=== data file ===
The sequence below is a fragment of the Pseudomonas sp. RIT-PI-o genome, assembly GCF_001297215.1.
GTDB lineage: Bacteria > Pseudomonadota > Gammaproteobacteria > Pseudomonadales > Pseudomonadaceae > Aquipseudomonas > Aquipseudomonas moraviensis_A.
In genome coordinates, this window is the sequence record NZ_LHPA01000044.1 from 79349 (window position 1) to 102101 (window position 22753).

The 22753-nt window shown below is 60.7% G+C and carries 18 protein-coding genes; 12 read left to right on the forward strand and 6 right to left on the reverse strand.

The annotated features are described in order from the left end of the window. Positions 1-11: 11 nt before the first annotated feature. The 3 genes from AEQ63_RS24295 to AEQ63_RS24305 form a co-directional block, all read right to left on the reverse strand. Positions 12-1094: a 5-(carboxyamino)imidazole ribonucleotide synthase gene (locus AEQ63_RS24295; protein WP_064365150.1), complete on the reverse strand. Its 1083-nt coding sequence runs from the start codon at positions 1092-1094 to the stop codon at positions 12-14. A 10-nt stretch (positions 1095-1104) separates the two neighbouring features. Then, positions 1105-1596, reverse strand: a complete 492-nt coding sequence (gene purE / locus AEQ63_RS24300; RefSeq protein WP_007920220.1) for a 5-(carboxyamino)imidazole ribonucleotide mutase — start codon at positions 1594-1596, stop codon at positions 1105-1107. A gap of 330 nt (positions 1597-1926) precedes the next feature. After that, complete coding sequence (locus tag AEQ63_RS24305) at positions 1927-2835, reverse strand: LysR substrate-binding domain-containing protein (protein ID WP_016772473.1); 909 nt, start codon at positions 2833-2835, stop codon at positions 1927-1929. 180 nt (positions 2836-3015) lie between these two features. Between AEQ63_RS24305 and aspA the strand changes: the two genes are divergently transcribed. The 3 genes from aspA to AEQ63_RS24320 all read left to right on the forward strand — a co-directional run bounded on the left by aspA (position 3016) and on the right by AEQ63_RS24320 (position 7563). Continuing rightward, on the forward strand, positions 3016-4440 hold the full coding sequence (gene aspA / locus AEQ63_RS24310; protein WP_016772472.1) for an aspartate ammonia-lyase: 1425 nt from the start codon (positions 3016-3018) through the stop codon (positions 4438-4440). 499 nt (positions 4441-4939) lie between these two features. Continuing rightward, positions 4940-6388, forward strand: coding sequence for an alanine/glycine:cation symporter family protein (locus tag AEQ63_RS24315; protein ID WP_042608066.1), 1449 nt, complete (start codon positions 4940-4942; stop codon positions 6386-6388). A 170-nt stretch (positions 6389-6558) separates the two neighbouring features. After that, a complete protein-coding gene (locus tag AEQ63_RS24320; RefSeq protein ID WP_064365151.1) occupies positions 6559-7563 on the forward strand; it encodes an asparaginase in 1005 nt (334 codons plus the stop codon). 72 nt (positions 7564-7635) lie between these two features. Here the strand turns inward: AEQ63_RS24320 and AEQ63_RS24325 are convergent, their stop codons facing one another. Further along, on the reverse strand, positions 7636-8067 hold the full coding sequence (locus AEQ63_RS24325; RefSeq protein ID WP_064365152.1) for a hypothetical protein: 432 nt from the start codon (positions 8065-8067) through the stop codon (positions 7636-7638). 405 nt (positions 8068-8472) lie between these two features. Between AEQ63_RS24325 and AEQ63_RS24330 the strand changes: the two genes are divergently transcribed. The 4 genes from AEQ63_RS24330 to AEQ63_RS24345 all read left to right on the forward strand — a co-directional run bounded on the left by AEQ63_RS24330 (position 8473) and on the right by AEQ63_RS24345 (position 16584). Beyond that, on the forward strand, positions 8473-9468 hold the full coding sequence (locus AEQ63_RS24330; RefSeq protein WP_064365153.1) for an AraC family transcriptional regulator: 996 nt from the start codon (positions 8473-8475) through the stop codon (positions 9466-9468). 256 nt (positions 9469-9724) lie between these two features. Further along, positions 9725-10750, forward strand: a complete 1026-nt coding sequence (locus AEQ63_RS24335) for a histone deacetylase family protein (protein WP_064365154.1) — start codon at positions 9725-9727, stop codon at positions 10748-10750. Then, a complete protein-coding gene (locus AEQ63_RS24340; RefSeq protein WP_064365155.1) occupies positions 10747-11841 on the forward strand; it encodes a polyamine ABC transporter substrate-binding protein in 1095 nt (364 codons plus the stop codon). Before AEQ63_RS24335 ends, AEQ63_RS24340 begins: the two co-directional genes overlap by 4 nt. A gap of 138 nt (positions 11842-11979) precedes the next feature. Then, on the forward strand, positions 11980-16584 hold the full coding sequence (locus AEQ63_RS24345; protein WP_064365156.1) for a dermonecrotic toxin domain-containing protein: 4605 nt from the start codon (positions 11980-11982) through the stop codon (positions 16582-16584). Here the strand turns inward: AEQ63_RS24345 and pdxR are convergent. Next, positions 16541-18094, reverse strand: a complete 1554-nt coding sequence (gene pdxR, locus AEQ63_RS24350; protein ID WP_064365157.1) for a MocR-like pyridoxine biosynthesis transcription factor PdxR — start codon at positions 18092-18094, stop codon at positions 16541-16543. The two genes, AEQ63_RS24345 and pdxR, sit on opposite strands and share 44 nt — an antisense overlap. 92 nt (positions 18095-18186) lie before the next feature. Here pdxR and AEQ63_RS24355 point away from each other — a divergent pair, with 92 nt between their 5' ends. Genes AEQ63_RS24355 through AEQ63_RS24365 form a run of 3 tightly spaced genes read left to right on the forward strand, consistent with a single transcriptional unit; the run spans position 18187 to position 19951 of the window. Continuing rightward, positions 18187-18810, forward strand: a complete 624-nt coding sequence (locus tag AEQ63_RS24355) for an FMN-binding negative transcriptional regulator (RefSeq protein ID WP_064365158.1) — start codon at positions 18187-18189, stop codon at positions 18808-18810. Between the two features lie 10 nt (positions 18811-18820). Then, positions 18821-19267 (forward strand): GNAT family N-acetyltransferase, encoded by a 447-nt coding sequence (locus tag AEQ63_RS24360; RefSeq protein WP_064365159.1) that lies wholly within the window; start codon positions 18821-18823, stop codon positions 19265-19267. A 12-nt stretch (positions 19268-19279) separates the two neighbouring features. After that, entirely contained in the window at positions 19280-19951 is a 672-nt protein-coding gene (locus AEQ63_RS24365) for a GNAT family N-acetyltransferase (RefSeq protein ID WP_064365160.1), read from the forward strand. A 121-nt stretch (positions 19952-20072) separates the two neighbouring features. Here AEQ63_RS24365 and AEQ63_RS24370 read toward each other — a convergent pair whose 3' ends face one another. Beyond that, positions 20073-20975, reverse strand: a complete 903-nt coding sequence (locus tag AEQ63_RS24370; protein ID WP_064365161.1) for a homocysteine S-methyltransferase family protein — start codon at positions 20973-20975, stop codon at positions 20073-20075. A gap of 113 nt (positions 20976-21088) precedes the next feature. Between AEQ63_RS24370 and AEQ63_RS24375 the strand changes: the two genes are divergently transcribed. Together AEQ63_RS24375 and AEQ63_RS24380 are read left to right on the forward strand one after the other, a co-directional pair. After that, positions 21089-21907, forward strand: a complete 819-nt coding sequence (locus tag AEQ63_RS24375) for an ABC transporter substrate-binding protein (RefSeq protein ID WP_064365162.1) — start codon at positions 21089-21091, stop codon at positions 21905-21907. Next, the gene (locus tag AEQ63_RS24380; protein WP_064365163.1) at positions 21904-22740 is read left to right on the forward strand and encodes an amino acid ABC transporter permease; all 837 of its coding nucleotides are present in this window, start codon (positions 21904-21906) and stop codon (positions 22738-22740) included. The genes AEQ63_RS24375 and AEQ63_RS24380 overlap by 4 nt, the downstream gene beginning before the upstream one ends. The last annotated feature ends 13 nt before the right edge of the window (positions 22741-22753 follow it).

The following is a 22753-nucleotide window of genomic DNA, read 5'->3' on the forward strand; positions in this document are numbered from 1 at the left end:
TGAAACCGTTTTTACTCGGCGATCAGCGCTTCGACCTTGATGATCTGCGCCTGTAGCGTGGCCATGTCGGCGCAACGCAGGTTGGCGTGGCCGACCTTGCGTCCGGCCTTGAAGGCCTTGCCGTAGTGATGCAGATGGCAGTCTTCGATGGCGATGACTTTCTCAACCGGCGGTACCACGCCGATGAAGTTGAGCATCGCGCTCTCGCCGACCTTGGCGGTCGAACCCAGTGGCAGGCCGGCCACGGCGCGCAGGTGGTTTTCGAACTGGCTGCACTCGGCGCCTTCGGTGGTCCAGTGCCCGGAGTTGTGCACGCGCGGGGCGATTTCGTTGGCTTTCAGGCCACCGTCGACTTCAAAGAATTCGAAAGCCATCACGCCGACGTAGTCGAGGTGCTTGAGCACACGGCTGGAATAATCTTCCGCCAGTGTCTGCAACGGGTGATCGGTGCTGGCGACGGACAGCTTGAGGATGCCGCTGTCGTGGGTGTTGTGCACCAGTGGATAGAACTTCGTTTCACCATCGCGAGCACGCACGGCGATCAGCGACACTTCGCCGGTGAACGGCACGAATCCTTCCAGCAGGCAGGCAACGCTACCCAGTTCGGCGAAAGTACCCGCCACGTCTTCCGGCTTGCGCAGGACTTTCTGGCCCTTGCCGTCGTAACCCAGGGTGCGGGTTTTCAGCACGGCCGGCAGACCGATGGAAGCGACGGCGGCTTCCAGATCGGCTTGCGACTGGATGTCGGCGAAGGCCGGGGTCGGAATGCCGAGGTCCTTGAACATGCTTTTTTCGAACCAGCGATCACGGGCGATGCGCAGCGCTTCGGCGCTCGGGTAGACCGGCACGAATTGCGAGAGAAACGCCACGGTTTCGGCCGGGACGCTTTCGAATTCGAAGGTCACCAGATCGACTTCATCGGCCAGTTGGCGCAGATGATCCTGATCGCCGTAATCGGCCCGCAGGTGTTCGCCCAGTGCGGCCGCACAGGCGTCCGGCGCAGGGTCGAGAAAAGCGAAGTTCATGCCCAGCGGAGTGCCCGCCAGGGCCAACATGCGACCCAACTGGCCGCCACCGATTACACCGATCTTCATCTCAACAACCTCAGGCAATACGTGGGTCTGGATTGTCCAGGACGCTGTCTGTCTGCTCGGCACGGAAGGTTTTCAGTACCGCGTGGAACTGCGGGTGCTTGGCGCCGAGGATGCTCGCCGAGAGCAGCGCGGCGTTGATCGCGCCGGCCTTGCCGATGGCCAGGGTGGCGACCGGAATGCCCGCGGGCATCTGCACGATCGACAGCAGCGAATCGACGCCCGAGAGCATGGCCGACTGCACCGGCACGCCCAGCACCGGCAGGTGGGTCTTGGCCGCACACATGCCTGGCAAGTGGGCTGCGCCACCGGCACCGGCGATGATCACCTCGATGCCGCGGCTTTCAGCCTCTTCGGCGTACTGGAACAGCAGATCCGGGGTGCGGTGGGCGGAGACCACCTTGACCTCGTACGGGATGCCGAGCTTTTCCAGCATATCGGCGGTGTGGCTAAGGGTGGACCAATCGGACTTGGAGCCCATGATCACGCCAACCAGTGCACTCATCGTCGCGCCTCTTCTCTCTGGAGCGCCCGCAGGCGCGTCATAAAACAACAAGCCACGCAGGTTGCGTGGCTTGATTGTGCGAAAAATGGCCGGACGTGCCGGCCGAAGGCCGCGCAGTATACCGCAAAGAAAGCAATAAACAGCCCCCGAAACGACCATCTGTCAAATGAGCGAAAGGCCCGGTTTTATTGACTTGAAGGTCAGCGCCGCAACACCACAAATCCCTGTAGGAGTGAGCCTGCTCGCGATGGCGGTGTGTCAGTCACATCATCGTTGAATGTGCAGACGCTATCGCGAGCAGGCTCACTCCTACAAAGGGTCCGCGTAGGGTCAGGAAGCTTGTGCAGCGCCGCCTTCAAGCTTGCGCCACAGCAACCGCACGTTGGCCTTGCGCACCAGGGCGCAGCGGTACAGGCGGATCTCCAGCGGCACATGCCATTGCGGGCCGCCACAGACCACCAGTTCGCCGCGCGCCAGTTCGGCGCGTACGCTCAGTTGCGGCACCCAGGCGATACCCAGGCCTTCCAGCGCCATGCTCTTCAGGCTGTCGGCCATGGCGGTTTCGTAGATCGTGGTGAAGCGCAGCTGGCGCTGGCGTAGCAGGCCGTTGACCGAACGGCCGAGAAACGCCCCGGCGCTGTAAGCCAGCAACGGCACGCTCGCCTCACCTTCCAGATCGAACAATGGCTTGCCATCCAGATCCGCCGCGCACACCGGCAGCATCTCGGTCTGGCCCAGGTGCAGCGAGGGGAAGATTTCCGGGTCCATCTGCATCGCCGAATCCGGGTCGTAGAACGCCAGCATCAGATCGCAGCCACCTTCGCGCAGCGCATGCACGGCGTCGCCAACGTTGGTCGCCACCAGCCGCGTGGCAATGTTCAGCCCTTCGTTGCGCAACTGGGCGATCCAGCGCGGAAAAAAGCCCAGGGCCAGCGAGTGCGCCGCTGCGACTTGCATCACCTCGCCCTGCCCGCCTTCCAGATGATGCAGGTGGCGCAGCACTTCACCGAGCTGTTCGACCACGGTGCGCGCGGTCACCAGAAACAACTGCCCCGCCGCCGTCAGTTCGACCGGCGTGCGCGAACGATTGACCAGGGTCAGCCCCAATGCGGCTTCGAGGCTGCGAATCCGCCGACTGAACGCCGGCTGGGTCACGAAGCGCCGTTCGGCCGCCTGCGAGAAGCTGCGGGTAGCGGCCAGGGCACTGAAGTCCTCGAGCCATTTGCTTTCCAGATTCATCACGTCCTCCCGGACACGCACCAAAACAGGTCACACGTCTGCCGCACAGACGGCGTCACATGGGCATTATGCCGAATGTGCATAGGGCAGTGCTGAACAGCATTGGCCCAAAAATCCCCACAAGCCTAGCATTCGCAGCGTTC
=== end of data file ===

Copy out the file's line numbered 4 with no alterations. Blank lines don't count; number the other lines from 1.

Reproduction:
The 22753-nt window shown below is 60.7% G+C and carries 18 protein-coding genes; 12 read left to right on the forward strand and 6 right to left on the reverse strand.